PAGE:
Collected by Pat Mire and Maida Owens on September 20, 1993.
My father was an oyster fisherman because that was his means of a livelihood. And people from his time didn't have anything to do at night. They'd gather--well, it's a gathering of working men instead of old men--and they'd tell each other stories, and they probably told each other stories so often that they'd believe them. They'd actually come to believe them. And this particular story is really amazing.
I don't want to go into the mechanics of the oyster business, but it was a little complicated -- not to them but to anyone you want to explain it to.
They used to tong oysters. There were no such things as dredges. Tong. And they had these oyster skiffs--were about twenty, twenty-four, twenty-six feet long and maybe ten feet wide. They'd tong oysters, oh, practically all day long and load them up. And that was shells and regular oysters in the rough. And at night, they'd congregate in some bayou. They usually had some little camps or little cabins with the particular fishermen. They didn't sleep on the boats because it was so darn hot--or either so darn cold when it was winter time. And they would gather in one cabin and tell each other stories.
And this particular story stuck in my memory because I actually believed it when they--when my father--related it to me. Anyway, they'd bring these skiffs and tie them up along a big pile of oyster shells. We call this culling oysters, not shucking. It's an entirely different system. Culling oysters means sitting down in that skiff on a little old bench with a mitten in your hand, with a little hatchet, and get all those oysters as singles--single oysters. Every one you had to pass in your hand: if it was too small, throw it away. And then the shells would pile up at your feet and you'd have to shovel those shells onto the big shell pile, so it wouldn't clog up the little stream you were in.
And my father used to say--they call them loup garou. They were a famous topic. The loup garou. They'd pull all kinds of capers. Loups garoux would, not the people.
And so it came about that one of these old oystermen would say, "I keep hearing something at night in our oysters." He said, "I keep hearing noises." And they'd listen. Naturally, they wouldn't hear anything. But after a while, another one said, "I hear a noise in our skiffs. Maybe it's a raccoon." And more and more, one and after the other kept hearing [it] and finally they decided the only noise it could be was someone culling the oysters and hitting those clusters with a hatchet.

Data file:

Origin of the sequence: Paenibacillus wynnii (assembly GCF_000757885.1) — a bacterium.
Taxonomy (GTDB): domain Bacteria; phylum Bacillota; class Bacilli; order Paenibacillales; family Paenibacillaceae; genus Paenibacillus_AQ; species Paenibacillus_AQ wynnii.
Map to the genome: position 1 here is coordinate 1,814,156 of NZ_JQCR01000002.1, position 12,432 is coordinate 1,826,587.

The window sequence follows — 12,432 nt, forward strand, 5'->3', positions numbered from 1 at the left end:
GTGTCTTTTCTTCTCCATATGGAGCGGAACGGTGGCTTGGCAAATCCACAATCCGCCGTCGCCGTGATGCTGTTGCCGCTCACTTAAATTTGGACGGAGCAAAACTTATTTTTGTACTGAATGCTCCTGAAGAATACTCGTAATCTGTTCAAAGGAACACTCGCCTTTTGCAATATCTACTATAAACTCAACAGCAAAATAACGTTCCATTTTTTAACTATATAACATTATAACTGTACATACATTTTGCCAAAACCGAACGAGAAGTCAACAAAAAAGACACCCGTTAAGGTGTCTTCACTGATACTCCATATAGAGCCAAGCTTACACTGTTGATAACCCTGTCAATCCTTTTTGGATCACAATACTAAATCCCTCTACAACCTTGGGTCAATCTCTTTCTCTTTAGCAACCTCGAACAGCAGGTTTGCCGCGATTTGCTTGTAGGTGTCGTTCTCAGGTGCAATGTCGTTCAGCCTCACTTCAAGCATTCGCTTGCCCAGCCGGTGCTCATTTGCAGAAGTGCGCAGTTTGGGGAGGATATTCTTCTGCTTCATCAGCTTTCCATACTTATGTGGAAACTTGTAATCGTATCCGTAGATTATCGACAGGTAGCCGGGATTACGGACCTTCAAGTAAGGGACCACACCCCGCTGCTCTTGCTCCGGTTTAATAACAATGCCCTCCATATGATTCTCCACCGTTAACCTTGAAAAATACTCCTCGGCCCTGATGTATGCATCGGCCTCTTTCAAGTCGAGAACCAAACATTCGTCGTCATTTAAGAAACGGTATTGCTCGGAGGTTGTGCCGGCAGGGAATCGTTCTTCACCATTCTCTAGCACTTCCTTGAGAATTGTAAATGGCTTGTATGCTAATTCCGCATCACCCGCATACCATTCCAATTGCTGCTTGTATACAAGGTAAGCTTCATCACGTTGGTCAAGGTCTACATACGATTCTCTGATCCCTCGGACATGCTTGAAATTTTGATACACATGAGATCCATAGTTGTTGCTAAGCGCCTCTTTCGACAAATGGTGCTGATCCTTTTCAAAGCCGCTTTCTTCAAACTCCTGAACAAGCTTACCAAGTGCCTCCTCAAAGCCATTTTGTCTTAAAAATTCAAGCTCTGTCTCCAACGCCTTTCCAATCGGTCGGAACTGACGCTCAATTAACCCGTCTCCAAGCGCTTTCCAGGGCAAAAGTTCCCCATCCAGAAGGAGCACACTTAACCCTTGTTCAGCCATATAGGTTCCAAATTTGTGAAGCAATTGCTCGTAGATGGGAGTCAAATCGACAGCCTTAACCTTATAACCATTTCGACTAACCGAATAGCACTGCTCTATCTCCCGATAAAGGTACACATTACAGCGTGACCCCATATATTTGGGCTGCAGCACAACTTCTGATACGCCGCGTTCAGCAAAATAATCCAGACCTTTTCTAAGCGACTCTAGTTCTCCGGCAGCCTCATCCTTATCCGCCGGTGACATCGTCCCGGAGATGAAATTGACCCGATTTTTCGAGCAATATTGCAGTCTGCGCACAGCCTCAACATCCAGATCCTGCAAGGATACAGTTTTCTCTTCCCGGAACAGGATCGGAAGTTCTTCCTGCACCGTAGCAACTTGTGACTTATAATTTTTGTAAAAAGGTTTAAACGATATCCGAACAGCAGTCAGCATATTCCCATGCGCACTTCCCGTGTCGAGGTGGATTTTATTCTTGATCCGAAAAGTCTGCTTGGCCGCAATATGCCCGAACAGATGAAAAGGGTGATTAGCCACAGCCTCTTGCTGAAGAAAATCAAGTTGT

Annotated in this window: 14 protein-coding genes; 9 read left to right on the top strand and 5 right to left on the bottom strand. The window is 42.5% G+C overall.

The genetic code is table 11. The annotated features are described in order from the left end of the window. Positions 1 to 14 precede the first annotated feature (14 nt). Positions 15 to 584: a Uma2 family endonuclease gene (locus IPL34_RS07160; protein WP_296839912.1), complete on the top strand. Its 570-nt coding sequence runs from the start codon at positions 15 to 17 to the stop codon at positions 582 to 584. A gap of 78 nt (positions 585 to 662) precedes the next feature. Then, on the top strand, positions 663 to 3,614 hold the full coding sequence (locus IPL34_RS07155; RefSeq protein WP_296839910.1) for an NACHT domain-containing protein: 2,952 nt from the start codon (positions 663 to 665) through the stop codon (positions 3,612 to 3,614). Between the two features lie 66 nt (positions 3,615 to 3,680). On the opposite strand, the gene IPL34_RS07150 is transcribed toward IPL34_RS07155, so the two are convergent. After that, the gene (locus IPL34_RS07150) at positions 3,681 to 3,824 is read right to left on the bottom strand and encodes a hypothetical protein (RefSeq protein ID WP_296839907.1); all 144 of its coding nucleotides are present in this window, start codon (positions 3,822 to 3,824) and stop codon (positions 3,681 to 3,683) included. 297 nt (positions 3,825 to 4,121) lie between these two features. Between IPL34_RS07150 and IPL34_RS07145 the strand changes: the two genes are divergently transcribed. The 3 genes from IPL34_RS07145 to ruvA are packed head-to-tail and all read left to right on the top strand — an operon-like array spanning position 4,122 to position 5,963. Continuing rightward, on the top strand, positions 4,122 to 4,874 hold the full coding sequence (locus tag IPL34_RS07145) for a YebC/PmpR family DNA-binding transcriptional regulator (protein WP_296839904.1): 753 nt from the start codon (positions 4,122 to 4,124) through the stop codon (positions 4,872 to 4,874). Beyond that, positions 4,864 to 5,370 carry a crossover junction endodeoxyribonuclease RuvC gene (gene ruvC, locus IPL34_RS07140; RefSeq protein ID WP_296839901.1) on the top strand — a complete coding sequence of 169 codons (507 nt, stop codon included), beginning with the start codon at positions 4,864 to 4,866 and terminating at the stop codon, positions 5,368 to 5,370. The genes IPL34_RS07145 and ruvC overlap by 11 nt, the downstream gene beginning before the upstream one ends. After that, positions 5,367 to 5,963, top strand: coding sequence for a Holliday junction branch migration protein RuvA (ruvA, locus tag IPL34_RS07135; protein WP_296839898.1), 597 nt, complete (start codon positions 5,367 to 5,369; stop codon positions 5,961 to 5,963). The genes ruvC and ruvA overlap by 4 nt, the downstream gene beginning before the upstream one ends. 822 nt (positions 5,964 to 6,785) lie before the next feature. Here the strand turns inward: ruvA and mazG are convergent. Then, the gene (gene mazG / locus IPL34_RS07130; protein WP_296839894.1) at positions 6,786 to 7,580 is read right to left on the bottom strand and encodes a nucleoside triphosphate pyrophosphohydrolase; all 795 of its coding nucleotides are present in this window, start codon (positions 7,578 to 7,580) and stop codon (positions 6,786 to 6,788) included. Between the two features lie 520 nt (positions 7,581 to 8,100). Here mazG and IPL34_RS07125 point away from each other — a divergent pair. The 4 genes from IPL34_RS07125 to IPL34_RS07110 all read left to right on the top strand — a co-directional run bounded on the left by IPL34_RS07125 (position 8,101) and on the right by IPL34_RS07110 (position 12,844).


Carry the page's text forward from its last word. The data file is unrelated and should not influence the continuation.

All night long, this would go. All night long. Next morning, they'd go check out the oysters to get ready to work. And one fisherman would find his skiff: the oysters had all been culled. And none of the others. And, well, they believed in loups garoux. They took them for -- their existence as a fact. They weren't afraid of them. And this lasted forever. Throughout the winter, and then the following winter, lo and behold, the thing was back again. You see, they just work oysters in the winter time then, when it cool. And so one guy says, "I'm going to stay. I'm going to hide behind a pile of shells and see what's doing that in the moonlight."
So, he was brave enough. He stayed up. And he could see the pile of shells diminishing in the skiff. But he could not see what was doing it. And he could hear the hatchet hitting the clusters. So he kind of went, sneaked over there, and he saw like a shadow, some kind of apparition there. So he took a pole -- they used these long poles -- that they used to . . . push the skiffs around. They didn't have any engines in them. And he sneaked up on this thing and whapped it across the back of this -- more of a shadow than anything physical -- and it disappeared. There was nothing. And that night on they never heard another noise, and nobody ever got another oyster culled. And that thing disappeared. And that was the story. . . . And they believed it. They actually got each other to believe it.
Unlike the fearsome loup garou described by John Verret, another Cajun storyteller, the creature who visits the oyster cullers in this tale is helpful and friendly, if a bit greedy; the workmen are not afraid of this beast. Perhaps the oldest surviving French werewolf tale, the twelfth-century poem Bisclavret, features a similarly friendly werewolf. Much like the werewolf described by John Verret, the oyster-culling loup garou is disenchanted by a blow from a pole; but while Verret's werewolves bleed, this being seems to be more shadow than substance.
For more information about this and related tales, refer to the book Swapping Stories: Folktales from Louisiana, published by University Press of Mississippi.